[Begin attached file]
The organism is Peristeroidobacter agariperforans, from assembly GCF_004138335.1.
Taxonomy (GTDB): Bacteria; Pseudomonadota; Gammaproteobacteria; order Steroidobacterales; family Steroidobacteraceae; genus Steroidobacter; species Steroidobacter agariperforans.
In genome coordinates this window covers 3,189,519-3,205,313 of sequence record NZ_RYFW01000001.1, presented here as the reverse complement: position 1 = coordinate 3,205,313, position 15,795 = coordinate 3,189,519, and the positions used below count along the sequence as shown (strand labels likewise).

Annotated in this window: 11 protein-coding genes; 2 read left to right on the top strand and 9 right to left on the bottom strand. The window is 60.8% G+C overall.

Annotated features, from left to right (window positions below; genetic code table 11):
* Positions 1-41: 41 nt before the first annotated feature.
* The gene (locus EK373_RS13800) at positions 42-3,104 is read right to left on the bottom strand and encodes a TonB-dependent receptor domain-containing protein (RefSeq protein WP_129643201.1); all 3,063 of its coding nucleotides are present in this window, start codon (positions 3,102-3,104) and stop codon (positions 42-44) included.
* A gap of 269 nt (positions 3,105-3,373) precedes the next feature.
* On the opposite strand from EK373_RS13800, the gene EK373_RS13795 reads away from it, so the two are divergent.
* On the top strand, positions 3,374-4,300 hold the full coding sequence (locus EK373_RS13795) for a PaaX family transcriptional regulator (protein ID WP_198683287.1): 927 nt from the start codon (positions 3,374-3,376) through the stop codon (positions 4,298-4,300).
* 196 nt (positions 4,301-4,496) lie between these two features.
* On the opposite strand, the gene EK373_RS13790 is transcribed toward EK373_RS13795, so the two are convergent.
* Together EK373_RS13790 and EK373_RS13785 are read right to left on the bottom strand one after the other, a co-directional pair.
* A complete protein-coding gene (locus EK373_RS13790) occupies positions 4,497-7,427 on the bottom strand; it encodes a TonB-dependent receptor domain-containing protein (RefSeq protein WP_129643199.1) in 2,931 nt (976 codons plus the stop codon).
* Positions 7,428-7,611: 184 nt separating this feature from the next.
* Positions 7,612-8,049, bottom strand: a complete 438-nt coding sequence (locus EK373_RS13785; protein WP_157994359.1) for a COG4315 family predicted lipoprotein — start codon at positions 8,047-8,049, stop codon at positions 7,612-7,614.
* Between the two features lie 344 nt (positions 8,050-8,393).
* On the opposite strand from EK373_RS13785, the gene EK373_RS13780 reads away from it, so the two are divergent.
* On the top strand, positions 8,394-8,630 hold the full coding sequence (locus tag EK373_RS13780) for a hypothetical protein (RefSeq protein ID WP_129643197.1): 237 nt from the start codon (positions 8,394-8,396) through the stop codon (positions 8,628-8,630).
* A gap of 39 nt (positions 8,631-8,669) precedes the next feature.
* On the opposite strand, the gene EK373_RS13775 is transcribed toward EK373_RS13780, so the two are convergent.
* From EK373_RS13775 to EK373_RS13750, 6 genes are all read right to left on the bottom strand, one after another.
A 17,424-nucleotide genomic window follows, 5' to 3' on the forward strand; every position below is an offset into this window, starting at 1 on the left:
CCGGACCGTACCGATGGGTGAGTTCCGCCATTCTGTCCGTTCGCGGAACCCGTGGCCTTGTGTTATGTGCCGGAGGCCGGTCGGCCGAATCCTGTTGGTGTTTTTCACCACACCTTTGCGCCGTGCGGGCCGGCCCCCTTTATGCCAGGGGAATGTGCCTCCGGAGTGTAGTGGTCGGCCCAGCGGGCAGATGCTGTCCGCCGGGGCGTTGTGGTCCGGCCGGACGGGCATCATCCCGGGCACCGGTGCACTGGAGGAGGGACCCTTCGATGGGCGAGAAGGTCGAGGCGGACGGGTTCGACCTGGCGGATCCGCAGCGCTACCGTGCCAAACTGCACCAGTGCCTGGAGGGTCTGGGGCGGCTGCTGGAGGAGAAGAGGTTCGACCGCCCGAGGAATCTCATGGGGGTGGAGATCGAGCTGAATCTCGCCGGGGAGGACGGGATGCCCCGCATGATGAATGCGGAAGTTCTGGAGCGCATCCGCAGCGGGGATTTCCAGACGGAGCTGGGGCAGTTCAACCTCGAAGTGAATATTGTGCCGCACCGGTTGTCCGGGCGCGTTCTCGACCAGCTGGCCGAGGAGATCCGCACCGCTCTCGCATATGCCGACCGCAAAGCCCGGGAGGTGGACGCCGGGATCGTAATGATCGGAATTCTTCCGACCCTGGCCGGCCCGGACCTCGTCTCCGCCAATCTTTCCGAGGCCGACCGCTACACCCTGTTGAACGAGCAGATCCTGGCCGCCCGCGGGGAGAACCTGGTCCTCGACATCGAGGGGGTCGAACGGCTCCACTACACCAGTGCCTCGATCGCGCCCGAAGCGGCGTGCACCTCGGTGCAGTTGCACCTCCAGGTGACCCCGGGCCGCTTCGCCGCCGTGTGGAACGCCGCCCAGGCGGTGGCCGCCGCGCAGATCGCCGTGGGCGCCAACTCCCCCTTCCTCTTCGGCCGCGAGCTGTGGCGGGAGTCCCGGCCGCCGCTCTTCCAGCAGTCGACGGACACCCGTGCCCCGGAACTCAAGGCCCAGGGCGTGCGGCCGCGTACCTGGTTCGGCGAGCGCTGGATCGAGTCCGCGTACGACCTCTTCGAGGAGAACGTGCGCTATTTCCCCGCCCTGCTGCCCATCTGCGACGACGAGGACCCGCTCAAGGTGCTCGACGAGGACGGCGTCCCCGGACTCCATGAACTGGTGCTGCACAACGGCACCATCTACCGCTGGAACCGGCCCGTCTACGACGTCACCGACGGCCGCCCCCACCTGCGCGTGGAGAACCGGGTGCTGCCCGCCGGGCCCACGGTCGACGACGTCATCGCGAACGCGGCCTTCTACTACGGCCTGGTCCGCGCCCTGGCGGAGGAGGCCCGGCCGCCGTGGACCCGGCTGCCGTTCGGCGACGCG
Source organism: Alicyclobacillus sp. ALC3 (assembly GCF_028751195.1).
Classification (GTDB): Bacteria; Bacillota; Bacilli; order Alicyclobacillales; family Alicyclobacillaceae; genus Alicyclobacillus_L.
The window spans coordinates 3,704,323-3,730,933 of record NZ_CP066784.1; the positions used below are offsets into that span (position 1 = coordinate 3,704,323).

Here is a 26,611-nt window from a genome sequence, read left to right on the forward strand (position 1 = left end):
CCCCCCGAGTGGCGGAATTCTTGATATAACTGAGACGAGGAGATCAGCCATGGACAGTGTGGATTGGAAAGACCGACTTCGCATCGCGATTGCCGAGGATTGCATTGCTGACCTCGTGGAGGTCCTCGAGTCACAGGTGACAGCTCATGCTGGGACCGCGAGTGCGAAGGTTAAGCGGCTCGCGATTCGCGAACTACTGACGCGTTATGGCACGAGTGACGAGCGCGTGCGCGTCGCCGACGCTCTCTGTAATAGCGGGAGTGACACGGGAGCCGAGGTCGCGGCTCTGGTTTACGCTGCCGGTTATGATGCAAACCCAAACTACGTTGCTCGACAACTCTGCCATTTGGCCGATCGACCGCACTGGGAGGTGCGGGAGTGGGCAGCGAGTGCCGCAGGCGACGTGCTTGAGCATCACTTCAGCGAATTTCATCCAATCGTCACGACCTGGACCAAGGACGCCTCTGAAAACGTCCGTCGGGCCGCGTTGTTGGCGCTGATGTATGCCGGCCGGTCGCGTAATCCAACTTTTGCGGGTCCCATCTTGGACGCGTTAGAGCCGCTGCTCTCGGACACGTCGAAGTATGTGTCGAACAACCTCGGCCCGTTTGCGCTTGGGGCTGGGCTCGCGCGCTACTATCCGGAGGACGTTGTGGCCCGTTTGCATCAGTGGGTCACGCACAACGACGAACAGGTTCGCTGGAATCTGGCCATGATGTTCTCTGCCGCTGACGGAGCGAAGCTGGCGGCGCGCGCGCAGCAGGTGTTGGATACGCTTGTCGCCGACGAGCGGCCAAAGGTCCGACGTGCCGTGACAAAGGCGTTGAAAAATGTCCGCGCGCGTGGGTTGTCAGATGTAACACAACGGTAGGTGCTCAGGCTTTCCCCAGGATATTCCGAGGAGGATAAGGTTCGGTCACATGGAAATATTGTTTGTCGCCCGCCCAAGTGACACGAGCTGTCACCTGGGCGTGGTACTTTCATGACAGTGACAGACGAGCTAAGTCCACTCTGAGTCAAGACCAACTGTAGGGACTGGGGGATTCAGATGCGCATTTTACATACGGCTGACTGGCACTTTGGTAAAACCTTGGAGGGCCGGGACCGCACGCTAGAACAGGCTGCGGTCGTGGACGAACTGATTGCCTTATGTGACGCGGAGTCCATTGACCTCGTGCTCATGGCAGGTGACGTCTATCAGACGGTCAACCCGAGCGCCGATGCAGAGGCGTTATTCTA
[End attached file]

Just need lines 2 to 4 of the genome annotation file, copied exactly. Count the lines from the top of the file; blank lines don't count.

Taxonomy (GTDB): Bacteria; Pseudomonadota; Gammaproteobacteria; order Steroidobacterales; family Steroidobacteraceae; genus Steroidobacter; species Steroidobacter agariperforans.
In genome coordinates this window covers 3,189,519-3,205,313 of sequence record NZ_RYFW01000001.1, presented here as the reverse complement: position 1 = coordinate 3,205,313, position 15,795 = coordinate 3,189,519, and the positions used below count along the sequence as shown (strand labels likewise).

Annotated in this window: 11 protein-coding genes; 2 read left to right on the top strand and 9 right to left on the bottom strand. The window is 60.8% G+C overall.